Syllabus Part II: Economics 101b Fall 2005
Another Gulf Storm...

Dingbat Kabuki! (Yet Another Why-Oh-Why Can't We Have a Better Press Corps? Edition)

Jonathan Weisman of the Washington Post is on the front page getting the story... umm... not quite right:

House GOP Leaders Set to Cut Spending: Leadership Shake-Up Spurred Policy Shift. By Jonathan Weisman: House Republican leaders have moved from balking at big cuts in Medicaid and other programs to embracing them, driven by pent-up anger from fiscal conservatives concerned about runaway spending and the leadership's own weakening hold on power. Beginning this week, the House GOP lawmakers will take steps to cut as much as $50 billion from the fiscal 2006 budget for health care for the poor, food stamps and farm supports, as well as considering across-the-board cuts in other programs...

But if you read to the end of the article--and if you understand budget concepts and reporting conventions--you can see that Weisman's announcement that the House Leadership has changed course and wants a new "cut... $50 billion from the fiscal 2006 budget" is... strange. It seems that Speaker "Hastert... announce[d] that... cuts to entitlement programs such as Medicaid, food stamps and farm supports would be raised from $35 billion to $50 billion." So its a $15 billion change in direction--not $50. And it's not in the fiscal year 2006 budget. The original $35 that has been topped-off to $50 are cumulative "entitlement cuts over five years"--originally $7 and now $10 in each of the next five years.

So we're not talking about a $50 billion cut relative to baseline in entitlement spending for fiscal year 2006. We're talking about a $3 billion cut.

But everyone--well, everyone except those of us who actually care about responsible fiscal policy--happy to sell this a $50 billion cut?

Five reasons:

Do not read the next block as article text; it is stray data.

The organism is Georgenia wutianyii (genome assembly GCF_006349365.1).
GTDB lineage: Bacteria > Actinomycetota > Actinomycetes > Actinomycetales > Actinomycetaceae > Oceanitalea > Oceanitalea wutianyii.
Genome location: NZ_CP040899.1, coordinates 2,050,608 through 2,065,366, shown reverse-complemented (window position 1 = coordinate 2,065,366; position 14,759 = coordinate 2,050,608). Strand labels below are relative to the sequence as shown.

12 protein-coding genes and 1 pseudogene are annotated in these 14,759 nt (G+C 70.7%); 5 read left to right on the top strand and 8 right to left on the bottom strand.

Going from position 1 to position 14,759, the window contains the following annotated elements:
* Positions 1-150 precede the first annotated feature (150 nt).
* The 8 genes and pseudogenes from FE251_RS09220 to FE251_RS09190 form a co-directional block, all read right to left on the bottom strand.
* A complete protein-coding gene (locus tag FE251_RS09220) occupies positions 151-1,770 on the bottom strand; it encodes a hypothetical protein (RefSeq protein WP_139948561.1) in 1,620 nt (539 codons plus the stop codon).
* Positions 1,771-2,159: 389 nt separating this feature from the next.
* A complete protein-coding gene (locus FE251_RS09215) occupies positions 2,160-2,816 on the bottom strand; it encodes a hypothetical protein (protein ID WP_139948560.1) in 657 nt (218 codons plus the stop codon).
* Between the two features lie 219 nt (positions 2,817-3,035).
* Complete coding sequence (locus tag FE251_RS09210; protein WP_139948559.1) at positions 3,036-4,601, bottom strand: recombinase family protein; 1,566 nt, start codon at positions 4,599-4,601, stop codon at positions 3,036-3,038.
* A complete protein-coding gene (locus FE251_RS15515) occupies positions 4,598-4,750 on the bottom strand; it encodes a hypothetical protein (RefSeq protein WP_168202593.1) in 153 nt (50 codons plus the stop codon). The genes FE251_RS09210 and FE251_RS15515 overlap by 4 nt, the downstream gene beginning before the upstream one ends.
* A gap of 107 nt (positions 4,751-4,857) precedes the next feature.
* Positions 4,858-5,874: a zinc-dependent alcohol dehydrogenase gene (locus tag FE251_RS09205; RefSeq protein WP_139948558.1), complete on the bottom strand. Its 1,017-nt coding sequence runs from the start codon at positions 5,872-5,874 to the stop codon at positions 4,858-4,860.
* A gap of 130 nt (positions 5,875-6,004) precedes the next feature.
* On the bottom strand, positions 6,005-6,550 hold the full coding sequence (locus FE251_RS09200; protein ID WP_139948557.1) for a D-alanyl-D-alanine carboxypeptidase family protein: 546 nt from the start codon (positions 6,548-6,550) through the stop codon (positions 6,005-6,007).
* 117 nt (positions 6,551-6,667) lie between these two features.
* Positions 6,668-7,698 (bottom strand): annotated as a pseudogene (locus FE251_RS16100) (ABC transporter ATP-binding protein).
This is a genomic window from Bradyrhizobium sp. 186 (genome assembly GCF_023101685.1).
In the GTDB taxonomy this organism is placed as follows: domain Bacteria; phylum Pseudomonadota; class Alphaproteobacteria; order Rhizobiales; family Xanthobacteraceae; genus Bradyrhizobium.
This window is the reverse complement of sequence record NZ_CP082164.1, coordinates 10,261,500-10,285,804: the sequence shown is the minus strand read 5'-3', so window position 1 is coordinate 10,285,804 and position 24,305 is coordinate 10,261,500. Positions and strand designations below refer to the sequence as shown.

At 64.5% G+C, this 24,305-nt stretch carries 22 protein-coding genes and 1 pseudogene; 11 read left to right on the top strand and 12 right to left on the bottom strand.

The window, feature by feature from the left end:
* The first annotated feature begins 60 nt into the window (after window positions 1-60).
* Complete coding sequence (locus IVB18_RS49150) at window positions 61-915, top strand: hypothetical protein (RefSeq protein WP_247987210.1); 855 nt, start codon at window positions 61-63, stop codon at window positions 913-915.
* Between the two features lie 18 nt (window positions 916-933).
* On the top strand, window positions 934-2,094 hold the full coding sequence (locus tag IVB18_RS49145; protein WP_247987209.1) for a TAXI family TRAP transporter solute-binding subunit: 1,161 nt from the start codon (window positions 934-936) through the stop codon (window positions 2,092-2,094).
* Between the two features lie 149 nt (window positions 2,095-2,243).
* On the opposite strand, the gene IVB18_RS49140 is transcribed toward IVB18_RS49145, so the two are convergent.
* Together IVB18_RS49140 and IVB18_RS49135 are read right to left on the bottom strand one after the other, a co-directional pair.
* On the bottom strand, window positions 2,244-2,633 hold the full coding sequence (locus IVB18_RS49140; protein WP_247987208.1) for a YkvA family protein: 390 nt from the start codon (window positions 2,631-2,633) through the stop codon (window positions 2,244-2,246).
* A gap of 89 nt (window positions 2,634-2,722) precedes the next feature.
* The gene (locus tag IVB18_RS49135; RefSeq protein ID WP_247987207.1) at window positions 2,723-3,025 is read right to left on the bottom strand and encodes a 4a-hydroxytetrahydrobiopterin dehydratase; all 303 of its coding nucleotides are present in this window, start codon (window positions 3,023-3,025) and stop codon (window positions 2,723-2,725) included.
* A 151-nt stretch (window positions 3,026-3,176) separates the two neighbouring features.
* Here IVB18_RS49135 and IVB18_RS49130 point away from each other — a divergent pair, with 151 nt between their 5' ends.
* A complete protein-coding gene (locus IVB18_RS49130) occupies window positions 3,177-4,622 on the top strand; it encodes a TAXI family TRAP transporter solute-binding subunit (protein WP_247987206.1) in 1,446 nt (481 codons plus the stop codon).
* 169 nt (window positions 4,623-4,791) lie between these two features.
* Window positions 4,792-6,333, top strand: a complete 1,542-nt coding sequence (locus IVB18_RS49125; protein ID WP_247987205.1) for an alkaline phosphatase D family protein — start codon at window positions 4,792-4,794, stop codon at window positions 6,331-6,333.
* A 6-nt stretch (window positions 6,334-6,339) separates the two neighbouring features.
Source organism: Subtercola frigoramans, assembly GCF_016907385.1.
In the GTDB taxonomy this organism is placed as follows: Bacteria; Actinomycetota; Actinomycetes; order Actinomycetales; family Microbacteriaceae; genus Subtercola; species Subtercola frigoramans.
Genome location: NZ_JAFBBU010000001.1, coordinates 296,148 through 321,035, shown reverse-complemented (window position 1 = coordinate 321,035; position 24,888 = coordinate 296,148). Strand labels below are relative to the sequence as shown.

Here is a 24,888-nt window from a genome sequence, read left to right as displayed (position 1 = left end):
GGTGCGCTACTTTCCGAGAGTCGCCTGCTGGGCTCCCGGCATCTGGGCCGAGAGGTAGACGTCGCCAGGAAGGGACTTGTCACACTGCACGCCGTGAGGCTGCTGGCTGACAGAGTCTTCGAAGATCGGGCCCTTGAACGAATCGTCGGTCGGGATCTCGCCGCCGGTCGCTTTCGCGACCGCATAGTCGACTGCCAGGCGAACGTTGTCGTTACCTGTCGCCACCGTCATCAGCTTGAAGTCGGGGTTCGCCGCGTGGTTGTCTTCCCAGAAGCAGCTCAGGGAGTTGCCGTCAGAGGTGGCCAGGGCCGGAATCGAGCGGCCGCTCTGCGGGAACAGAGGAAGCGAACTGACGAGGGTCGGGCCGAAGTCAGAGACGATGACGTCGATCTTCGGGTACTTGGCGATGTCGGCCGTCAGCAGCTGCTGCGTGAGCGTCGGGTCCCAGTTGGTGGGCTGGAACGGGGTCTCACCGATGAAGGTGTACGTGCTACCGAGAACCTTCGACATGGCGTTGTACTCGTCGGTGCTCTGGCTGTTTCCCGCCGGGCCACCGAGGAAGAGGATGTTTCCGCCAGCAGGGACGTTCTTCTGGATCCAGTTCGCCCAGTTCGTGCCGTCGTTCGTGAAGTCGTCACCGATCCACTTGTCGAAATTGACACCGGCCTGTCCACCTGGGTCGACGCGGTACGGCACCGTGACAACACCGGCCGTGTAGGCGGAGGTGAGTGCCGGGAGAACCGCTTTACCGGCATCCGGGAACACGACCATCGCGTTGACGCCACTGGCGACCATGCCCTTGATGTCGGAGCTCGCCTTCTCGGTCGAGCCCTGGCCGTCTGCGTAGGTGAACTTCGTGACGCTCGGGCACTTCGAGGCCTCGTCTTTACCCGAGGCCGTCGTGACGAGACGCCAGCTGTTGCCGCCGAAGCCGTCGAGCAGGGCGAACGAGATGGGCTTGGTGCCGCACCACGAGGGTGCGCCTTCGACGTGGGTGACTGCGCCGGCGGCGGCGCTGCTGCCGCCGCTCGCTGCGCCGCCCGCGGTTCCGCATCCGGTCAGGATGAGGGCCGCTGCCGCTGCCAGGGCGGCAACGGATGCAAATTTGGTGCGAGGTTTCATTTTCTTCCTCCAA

1. The Republican House leadership wants this to seem like a big deal. They want to appear fiscally responsible. They want the base not to be made at them. They will be grateful if Jonathan reports it as $50 billion in FY 2006 rather than $3 billion.
  2. The conservative Republican House members who believe in smaller government want this to seem like a big deal: they have been powerless, and think that if they can appear powerful they will become powerful. They too will be grateful if Jonathan reports that they were able to pressure Hastert and company into a $50 billion change-of-direction in 2006 rather than a $3 billion change-of-direction.
  3. The Democrats will be happy too: a $50 billion cut in food stamps and Medicaid in FY 2006 is a very effective base-energizing talking point.
  4. It's hard to convince one's editors that a $3-billion-in-FY-2006 change-of-direction is worth putting on the front page. It's much easier to convince one's editors that a $50-billion-in-FY-2006 change-of-direction deserves placement on page 1.

And the readers of the Post? People who might care whether the number is $3 or $50 billion? People who might want to know what the relevant scale is--that $3 billion is 0.6% of the $500 billion annual deficit (excluding the Social Security surplus), is 0.04% of the $8 trillion gross federal debt? They're not in the picture.


Make no mistake: this is the kind of reporting that the Washington Post likes. Let's turn over the mike to its editors:

Jonathan Weisman Moves to National

After a terrific three-year run in Financial, Jonathan Weisman will join the National staff covering the House of Representatives. Jonathan's timing is perfect. He's inheriting a beat with so many great running story lines -- from the plight of Tom Delay to the frayed relations between the White House and congressional Republicans to the coming midterm elections -- that he should have little trouble making an early mark. Jonathan is a terrific, tireless reporter with a long history of bringing home scoops and setting the agenda on his beat, two traits he promises to bring to his new assignment.

He also comes with a deep familiarity of the Hill, earned from covering economic policy issues, from budgeting to taxation to Social Security and Medicare, for many years. Before joining The Post, Jonathan worked for USA Today, where he covered economic policy, then defense issues after Sept. 11. His reporting career has included coverage of the Clinton White House, the 2000 presidential campaign and major congressional issues for The Baltimore Sun, as well as more detailed tax, energy and transportation coverage for Congressional Quarterly. For five years, he wrote about science, energy and nuclear weapons issues for The Oakland Tribune in California.

Jonathan will move quickly into his new role, while helping us keep current on economic policy issues until Jill Dutt can find his replacement.

Readers of the Post beware...